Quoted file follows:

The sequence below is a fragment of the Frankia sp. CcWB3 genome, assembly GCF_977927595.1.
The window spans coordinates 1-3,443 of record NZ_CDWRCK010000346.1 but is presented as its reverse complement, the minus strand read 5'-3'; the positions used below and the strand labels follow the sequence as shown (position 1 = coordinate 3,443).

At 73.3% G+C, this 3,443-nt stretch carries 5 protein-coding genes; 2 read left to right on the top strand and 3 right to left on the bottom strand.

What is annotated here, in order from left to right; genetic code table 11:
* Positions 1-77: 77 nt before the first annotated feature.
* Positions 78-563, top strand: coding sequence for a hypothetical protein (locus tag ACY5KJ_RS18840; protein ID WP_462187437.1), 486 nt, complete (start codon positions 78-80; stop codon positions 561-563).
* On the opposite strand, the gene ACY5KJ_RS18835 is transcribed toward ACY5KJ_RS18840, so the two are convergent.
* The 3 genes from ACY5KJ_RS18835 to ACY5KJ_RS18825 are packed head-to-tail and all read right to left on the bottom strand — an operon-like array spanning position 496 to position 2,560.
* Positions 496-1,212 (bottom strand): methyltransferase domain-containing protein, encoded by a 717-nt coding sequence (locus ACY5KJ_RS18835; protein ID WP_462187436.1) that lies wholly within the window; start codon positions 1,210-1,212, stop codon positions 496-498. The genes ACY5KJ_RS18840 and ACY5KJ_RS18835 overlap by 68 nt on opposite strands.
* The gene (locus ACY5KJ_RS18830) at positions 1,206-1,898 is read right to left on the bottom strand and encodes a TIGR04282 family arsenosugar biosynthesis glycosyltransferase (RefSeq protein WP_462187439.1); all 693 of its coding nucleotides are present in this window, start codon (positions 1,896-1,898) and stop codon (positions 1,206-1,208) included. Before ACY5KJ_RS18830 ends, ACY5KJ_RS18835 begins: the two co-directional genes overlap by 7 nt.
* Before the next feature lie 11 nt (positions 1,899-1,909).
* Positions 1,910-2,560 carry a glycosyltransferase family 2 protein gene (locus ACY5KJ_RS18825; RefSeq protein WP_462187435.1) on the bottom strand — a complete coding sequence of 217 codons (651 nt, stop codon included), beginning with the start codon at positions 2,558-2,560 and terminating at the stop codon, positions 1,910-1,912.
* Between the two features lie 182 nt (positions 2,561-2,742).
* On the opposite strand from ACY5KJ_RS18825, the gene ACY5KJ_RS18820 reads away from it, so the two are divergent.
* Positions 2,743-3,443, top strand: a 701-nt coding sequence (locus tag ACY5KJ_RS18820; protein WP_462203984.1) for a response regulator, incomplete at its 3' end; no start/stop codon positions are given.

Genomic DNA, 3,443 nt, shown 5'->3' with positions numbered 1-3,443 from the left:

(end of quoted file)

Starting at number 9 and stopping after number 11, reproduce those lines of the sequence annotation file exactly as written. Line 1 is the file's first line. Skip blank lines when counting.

* Positions 496-1,212 (bottom strand): methyltransferase domain-containing protein, encoded by a 717-nt coding sequence (locus ACY5KJ_RS18835; protein ID WP_462187436.1) that lies wholly within the window; start codon positions 1,210-1,212, stop codon positions 496-498. The genes ACY5KJ_RS18840 and ACY5KJ_RS18835 overlap by 68 nt on opposite strands.
* The gene (locus ACY5KJ_RS18830) at positions 1,206-1,898 is read right to left on the bottom strand and encodes a TIGR04282 family arsenosugar biosynthesis glycosyltransferase (RefSeq protein WP_462187439.1); all 693 of its coding nucleotides are present in this window, start codon (positions 1,896-1,898) and stop codon (positions 1,206-1,208) included. Before ACY5KJ_RS18830 ends, ACY5KJ_RS18835 begins: the two co-directional genes overlap by 7 nt.
* Before the next feature lie 11 nt (positions 1,899-1,909).